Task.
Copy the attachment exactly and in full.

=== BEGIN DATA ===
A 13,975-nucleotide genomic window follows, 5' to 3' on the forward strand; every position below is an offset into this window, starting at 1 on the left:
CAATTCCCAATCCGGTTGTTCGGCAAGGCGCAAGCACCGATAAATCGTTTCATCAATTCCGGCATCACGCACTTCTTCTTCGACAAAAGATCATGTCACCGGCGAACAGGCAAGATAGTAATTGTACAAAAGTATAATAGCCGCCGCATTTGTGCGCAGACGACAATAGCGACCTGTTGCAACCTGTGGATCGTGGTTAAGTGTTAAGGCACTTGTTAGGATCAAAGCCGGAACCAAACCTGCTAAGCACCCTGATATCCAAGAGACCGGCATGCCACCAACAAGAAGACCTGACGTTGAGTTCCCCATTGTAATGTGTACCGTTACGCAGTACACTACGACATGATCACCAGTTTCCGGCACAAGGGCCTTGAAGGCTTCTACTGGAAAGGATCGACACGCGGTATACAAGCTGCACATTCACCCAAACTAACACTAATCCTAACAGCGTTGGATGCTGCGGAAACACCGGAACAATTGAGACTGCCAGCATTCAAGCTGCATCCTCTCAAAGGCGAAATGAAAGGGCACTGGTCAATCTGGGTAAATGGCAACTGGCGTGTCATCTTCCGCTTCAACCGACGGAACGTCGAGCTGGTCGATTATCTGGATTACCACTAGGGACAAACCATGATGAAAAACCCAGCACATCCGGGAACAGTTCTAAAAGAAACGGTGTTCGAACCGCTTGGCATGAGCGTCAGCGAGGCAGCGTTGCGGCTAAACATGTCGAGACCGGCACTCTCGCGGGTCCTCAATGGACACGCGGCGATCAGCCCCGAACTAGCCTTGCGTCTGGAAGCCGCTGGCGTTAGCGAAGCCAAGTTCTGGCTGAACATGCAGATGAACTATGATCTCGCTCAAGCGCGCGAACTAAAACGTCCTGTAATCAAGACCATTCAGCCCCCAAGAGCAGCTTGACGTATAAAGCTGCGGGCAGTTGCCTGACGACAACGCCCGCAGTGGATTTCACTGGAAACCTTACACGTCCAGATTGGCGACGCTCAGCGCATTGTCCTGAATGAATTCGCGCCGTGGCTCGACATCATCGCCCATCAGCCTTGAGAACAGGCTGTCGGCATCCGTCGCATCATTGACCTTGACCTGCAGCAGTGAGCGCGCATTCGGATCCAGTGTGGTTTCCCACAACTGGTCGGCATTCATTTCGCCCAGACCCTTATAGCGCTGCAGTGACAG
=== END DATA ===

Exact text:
A 13,975-nucleotide genomic window follows, 5' to 3' on the forward strand; every position below is an offset into this window, starting at 1 on the left:
CAATTCCCAATCCGGTTGTTCGGCAAGGCGCAAGCACCGATAAATCGTTTCATCAATTCCGGCATCACGCACTTCTTCTTCGACAAAAGATCATGTCACCGGCGAACAGGCAAGATAGTAATTGTACAAAAGTATAATAGCCGCCGCATTTGTGCGCAGACGACAATAGCGACCTGTTGCAACCTGTGGATCGTGGTTAAGTGTTAAGGCACTTGTTAGGATCAAAGCCGGAACCAAACCTGCTAAGCACCCTGATATCCAAGAGACCGGCATGCCACCAACAAGAAGACCTGACGTTGAGTTCCCCATTGTAATGTGTACCGTTACGCAGTACACTACGACATGATCACCAGTTTCCGGCACAAGGGCCTTGAAGGCTTCTACTGGAAAGGATCGACACGCGGTATACAAGCTGCACATTCACCCAAACTAACACTAATCCTAACAGCGTTGGATGCTGCGGAAACACCGGAACAATTGAGACTGCCAGCATTCAAGCTGCATCCTCTCAAAGGCGAAATGAAAGGGCACTGGTCAATCTGGGTAAATGGCAACTGGCGTGTCATCTTCCGCTTCAACCGACGGAACGTCGAGCTGGTCGATTATCTGGATTACCACTAGGGACAAACCATGATGAAAAACCCAGCACATCCGGGAACAGTTCTAAAAGAAACGGTGTTCGAACCGCTTGGCATGAGCGTCAGCGAGGCAGCGTTGCGGCTAAACATGTCGAGACCGGCACTCTCGCGGGTCCTCAATGGACACGCGGCGATCAGCCCCGAACTAGCCTTGCGTCTGGAAGCCGCTGGCGTTAGCGAAGCCAAGTTCTGGCTGAACATGCAGATGAACTATGATCTCGCTCAAGCGCGCGAACTAAAACGTCCTGTAATCAAGACCATTCAGCCCCCAAGAGCAGCTTGACGTATAAAGCTGCGGGCAGTTGCCTGACGACAACGCCCGCAGTGGATTTCACTGGAAACCTTACACGTCCAGATTGGCGACGCTCAGCGCATTGTCCTGAATGAATTCGCGCCGTGGCTCGACATCATCGCCCATCAGCCTTGAGAACAGGCTGTCGGCATCCGTCGCATCATTGACCTTGACCTGCAGCAGTGAGCGCGCATTCGGATCCAGTGTGGTTTCCCACAACTGGTCGGCATTCATTTCGCCCAGACCCTTATAGCGCTGCAGTGACAG